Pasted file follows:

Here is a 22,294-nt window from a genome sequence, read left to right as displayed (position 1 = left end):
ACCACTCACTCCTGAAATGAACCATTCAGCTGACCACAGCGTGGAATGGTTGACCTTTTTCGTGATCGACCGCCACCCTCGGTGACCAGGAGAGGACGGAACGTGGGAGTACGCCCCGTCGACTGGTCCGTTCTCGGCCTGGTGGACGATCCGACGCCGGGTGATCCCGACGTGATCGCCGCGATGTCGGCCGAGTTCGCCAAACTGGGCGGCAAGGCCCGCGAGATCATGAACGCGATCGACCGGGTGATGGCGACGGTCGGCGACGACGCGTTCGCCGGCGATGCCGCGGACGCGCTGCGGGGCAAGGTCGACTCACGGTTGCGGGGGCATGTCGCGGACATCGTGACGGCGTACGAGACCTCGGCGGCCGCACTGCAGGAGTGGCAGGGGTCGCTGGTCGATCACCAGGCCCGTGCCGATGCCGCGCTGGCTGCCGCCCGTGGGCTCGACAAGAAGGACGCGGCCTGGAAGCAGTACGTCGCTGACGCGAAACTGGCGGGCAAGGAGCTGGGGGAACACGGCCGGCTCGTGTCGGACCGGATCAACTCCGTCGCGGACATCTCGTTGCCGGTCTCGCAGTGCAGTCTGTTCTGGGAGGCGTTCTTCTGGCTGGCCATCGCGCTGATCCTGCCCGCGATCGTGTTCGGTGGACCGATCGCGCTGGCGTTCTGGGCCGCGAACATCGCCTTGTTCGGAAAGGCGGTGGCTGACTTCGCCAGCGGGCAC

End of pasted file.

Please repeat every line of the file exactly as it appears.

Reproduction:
Here is a 22,294-nt window from a genome sequence, read left to right as displayed (position 1 = left end):
ACCACTCACTCCTGAAATGAACCATTCAGCTGACCACAGCGTGGAATGGTTGACCTTTTTCGTGATCGACCGCCACCCTCGGTGACCAGGAGAGGACGGAACGTGGGAGTACGCCCCGTCGACTGGTCCGTTCTCGGCCTGGTGGACGATCCGACGCCGGGTGATCCCGACGTGATCGCCGCGATGTCGGCCGAGTTCGCCAAACTGGGCGGCAAGGCCCGCGAGATCATGAACGCGATCGACCGGGTGATGGCGACGGTCGGCGACGACGCGTTCGCCGGCGATGCCGCGGACGCGCTGCGGGGCAAGGTCGACTCACGGTTGCGGGGGCATGTCGCGGACATCGTGACGGCGTACGAGACCTCGGCGGCCGCACTGCAGGAGTGGCAGGGGTCGCTGGTCGATCACCAGGCCCGTGCCGATGCCGCGCTGGCTGCCGCCCGTGGGCTCGACAAGAAGGACGCGGCCTGGAAGCAGTACGTCGCTGACGCGAAACTGGCGGGCAAGGAGCTGGGGGAACACGGCCGGCTCGTGTCGGACCGGATCAACTCCGTCGCGGACATCTCGTTGCCGGTCTCGCAGTGCAGTCTGTTCTGGGAGGCGTTCTTCTGGCTGGCCATCGCGCTGATCCTGCCCGCGATCGTGTTCGGTGGACCGATCGCGCTGGCGTTCTGGGCCGCGAACATCGCCTTGTTCGGAAAGGCGGTGGCTGACTTCGCCAGCGGGCAC